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Which is better sugar to use in my hummingbird feeder? Beet sugar? Cane sugar? Does it really make any difference? The short answer – NO! I guess if you are baking a cake, cane sugar would be the best choice. For ever other use – especially in a hummingbird feeder – beet sugar is just fine.
The biggest reason I like to use beet sugar is that it is almost certainly an all American product. Sugar beets grow in the Midwest (quite a lot in Michigan). I like to support the American farmer over the rest of the world. I especially like supporting my state. Cane is grown in four states (Florida, South Carolina, Texas and Hawaii), but far more is grown in Brazil and other countries in Central and South America.
Yes, I always have lots and lots of hummingbird feeders (15 at present); however, I always plant for hummingbirds as well. Some of these plants are very happy up here in Michigan – most are not.
Among those that grow very well in Michigan is Trumpet Creeper. This can be very invasive in areas further south. It can get that way up here, too, but it takes a very long time. These giant red/orange blooms are full of nectar and are favorites among the hummingbirds up here. Another reason that they are so popular with our birds is probably because they do grow well and have here for so long.
Another flower that is perennial here that the hummingbirds really appreciate is monarda (aka bee balm). We have several colors here. Right now, only the bright pink and red are still blooming. The lighter pink and salmon varieties seem to bloom much earlier here.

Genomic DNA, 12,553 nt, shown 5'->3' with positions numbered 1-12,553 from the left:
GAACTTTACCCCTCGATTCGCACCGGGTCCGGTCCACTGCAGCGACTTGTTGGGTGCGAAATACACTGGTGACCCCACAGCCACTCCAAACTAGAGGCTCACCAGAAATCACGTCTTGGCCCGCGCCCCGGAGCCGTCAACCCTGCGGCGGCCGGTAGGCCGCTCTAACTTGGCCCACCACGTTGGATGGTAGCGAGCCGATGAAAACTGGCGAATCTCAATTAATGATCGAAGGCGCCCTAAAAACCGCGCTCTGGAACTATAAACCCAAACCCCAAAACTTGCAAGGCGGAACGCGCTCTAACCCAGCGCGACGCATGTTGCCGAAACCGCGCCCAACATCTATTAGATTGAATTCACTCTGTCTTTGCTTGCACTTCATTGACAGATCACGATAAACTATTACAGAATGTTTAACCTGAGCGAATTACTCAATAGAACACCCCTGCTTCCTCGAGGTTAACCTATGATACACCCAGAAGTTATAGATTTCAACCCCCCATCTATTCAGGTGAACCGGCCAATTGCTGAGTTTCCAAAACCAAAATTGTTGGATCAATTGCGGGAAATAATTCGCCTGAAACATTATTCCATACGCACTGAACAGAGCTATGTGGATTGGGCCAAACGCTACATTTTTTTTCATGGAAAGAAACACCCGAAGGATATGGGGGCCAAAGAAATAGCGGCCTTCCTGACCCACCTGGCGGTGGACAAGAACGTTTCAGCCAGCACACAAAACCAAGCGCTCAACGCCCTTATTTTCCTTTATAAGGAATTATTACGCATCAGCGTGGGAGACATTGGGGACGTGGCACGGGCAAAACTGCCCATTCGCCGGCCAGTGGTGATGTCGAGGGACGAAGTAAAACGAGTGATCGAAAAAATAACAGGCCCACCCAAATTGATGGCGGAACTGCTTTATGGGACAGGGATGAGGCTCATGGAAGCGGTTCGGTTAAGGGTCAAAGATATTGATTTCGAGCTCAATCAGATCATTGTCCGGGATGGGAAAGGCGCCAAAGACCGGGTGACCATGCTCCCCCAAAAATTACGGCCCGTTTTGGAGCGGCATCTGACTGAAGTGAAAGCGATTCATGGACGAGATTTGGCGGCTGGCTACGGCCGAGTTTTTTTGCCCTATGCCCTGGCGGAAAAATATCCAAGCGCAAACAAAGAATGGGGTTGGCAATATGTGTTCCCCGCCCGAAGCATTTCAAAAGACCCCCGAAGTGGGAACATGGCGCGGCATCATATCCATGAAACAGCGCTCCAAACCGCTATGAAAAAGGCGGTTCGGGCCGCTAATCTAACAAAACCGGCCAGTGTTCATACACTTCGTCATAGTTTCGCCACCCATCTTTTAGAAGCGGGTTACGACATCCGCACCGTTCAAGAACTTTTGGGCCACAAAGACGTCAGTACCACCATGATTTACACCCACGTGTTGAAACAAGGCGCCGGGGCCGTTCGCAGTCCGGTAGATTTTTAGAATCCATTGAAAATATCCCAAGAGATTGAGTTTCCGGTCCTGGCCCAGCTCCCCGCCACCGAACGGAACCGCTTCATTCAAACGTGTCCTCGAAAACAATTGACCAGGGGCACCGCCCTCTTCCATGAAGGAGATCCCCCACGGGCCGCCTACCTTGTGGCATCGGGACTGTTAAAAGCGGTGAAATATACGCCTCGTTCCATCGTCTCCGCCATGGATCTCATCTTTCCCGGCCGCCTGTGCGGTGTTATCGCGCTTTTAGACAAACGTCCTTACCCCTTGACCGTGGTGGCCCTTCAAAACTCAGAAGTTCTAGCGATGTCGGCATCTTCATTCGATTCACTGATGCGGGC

I must mention that local columbine is a very early-flowering perennial that hummers use. Weigeia grows well here, also, but commonly blooms in late May and early June. Surprisingly, it is re-blooming this year in our yard. Jewelweed should be starting to bloom in very wet areas. We do have some, but have never seen hummers choose that over the other plants in our yard.
This beauty is my very favorite purchase every year. This is salvia ‘Black and Blue.’ It’s a cultivar of salvia guaranitica (anise sage). This is the plant that the White-eared Hummingbird favored. I’ve also seen more ruby-throated hummingbirds on this plant than any other (well, perhaps equally to monarda). Another cultivar of salvia guaranitica is ‘Van Remsen.’ The human Van Remsen was the listmeister of one of the best hummingbird Listservs (Humnet). I’m certain it’s one of the longest lived listservs as I’ve been reading it for well over a dozen years.
This salvia is really red. It’s ‘Lady in red’ (salvia coccinea). I really wish I had room to plant more salvia because there are so many types and they are so beautiful. That’s one of the only drawbacks of living in the woods. There isn’t enough sunny area for large beds of salvias and I can’t grow tomatoes (well, the deer would take care of those, anyway).
This odd-looking flower is cigar flower! No kidding, it does look like a cigar with an ashy end. It’s cuphea ‘David Verity.’ I’ve grown this
every year for well over a dozen years (both in Georgia and here in Michigan). I’ve had it come back from seed a couple of years, but will always have it in the yard.
This is catmint (nepeta). I thought it was supposed to stay low. Obviously, either I had that thought wrong, my idea of low is different than the mail order house, or I got the wrong cultivar. It’s staying, although I may have to cut it back some. I have seen hummingbirds try to feed from it, but it’s really better for butterflies and bees. I also have tropical milkweed for butterflies. Native milkweed does grow in our yard. It’s a host plant for monarch butterflies, so I look for other varieties of milkweed to see what kind of cool butterflies I can attract.
I’m including a photo of my giant phlox. Is it a hummingbird plant, too? Nope! Not really. It HAS served as a perch, but I’ve never seen a hummingbird attempt to feed from it. It’s just so PRETTY! I love this plant. It grows like this every year without one smidgen of work from me. Gotta love a plant like that.
Is there a plant that you can suggest I try in my hummingbird garden? I’d love to hear from you.